Image: Armenian President Serzh Sargsyan and Dmitry Medvedev in 2010. Author: Kremlin.ru
A thousand ethnic Armenians in the diaspora enclave of Glendale, California, held a protest recently to demand that their homeland free political prisoners.
Ethnic Armenians in the United States and Europe are politically active, so a demonstration to call attention to something going on in their homeland was nothing new.
Except for one thing: Some in the Glendale crowd held signs calling for Armenian President Serzh Sargsyan's resignation.
The demands for his abdication came on the heels of an opposition group's seizure of a police station in Armenia that focused world attention on the country for two weeks.
The stand-off in the capital of Yerevan ended when the remaining 20 of the 31 members in the armed group that seized the station on July 17 surrendered on July 31.
Armenian officials and some political analysts appeared to have been caught by surprise when street protests supporting the station occupiers grew as the occupation continued and morphed into shows of general dissatisfaction with the government.
The fact that the station occupants were members of a political fringe group -- the Founding Parliament Party -- had led many observers to believe that the raiders' anti-government action would have little support.
They didn't count on those who dislike the Sargsyan regime using the station occupation to stoke a broader movement against the government.
The occupiers had demanded that the government free the leader of Founding Parliament, Jirair Sefilian, who was arrested in mid-June of 2015 on charges of plotting a coup. The raiders had also demanded Sargsyan's resignation.
The regime made the situation worse by using excessive force against many of the protesters.
Human Rights Watch and other organizations documented the abuse. Police stun grenades burned some protesters and unleashed hard-plastic shrapnel that penetrated the flesh of others. And police beat and kicked demonstrators, breaking some protesters' bones.
The Glendale demonstrators took to the streets to protest the Sargsyan regime's suppression of political dissent.
While the catalyst for the march was the brutality used against the station-occupation supporters, the demonstrators wanted to convey the bigger-picture message that the Sargsyan regime has consistently tried to suppress dissent, and needs to stop.
"People just go on the street, and they get arrested," Glendale protester Albert Rostomyan said. "Next thing you know, they're in jail. If the jails are filled, they put people in stadiums and gymnasiums, and they have no food or water for 10 hours."
The arrests started in 2008, when thousands of Armenians protested that the election that gave Sargsyan the presidency was rigged.
There have been hundreds of arrests in scores of protests since then. Some of the high-profile demonstrations included marches against the fairness of Sargsyan's re-election in 2012; against transit-fare and electric-rate increases and the weakening of pensions; and against the government initially agreeing in 2015 to let a Russian soldier charged with killing an Armenian family be tried in a Russian military court.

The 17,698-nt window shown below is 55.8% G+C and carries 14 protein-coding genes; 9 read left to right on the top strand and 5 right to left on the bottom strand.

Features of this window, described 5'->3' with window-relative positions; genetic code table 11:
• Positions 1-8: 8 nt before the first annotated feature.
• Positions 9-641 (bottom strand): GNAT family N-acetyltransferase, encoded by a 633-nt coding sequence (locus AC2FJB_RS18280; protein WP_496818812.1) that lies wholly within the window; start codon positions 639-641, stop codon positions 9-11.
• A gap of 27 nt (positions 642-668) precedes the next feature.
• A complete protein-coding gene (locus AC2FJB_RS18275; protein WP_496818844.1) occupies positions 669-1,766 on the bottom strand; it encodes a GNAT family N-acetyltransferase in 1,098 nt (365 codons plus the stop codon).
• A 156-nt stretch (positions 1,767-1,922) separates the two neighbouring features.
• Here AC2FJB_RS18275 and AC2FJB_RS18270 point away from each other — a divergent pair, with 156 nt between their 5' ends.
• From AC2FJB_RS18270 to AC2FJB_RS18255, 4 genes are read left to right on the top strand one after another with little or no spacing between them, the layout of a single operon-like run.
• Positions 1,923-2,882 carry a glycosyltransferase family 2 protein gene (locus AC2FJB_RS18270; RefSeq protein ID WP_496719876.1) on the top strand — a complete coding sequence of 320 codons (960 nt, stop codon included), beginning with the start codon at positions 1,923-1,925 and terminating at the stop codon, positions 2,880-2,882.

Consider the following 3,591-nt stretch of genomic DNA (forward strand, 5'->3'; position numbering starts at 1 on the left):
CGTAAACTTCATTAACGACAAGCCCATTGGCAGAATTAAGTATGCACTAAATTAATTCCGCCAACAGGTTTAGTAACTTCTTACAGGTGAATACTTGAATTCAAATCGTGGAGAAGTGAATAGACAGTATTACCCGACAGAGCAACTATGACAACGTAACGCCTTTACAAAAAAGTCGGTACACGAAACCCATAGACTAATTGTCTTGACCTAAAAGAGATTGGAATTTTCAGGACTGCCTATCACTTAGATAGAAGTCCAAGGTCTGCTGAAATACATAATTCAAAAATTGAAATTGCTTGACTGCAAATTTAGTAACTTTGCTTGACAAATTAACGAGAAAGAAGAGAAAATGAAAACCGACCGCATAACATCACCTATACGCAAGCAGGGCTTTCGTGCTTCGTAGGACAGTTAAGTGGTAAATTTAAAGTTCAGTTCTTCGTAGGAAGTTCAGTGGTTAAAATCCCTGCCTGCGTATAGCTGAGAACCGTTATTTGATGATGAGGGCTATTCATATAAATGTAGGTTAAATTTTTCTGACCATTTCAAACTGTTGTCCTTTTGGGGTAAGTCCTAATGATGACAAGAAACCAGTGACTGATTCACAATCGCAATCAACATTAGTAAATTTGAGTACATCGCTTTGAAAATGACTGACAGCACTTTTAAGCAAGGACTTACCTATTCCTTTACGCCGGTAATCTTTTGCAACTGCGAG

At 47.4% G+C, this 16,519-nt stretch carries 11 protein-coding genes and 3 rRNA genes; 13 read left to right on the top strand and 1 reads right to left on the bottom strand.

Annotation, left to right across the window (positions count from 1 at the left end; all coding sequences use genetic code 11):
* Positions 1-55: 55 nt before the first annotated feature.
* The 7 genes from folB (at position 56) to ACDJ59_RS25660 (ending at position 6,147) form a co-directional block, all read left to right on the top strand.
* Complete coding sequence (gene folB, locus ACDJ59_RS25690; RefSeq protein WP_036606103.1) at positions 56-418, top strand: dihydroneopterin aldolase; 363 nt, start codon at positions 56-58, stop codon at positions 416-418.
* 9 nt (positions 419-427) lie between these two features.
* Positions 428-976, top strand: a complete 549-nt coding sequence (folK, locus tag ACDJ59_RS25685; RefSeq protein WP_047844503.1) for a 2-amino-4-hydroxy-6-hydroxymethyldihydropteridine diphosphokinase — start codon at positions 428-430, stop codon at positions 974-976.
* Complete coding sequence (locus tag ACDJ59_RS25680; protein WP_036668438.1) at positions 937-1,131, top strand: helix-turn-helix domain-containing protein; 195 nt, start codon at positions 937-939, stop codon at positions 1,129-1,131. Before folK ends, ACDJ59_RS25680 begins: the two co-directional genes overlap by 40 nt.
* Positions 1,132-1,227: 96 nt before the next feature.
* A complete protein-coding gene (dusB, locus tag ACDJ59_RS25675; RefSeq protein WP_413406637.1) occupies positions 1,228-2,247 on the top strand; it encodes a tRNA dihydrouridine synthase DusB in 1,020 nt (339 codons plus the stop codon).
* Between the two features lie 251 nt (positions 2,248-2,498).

The Glendale rally wasn't the first time Armenian Americans have demonstrated against Sargsyan.
In 2009, a crowd gathered outside the Beverly Hilton Hotel in Beverly Hills, California, where he was staying during a state visit, to protest his effort to normalize relations with Turkey.
Sargsyan and Turkish leader Recep Erdogan were seeking a rapprochement that included the reinstatement of diplomatic relations and the reopening of the sealed Turkish-Armenian border.
The protesters objected to a rapprochement unless Turkey acknowledged that the deaths of 1.5 million Armenians at the hands of the Turks during World War I constituted genocide.
The rapprochement effort, which many Armenians in the homeland opposed, foundered and was abandoned in 2010.
Although the 2009 protesters were taking issue with a key Sargsyan policy, they did not call for his resignation.
Since then, the diaspora -- the largest of which is in Southern California -- has seen a lot of other things going on in the homeland that they dislike.
Armenia remains one of the poorest countries in the former Soviet Union, corruption is still rife, Russia forced Armenia to drop its plans to join the European Union in favor of the Moscow-led Eurasian Economic Union, and Russian President Vladimir Putin is trying to broker a Nagorno-Karabakh peace deal that Armenians fear will be unfavorable to the enclave's ethnic Armenians.
Since its independence in 1991, Armenia has always been able to count on the millions in the diaspora to support its policies and prod the countries where they live into offering political and financial support.
There have been exceptions to this pattern of unwavering support -- like the California protest against the Turkey-rapprochement effort.
What made the recent diaspora protest in Glendale different was that it was aimed not at a specific Armenian government policy but at the way the country treats those who feel their voices aren't being heard.
The message the Glendale protest conveyed to Yerevan was far louder than the combined voices of the 1,000 participants: If you want to retain the diaspora's support, you'd better make the political process open to all.
Armine Sahakyan is a human rights activist based in Armenia. A columnist with the Kyiv Post and a blogger with The Huffington Post, she writes on human rights and democracy in Russia and the former Soviet Union.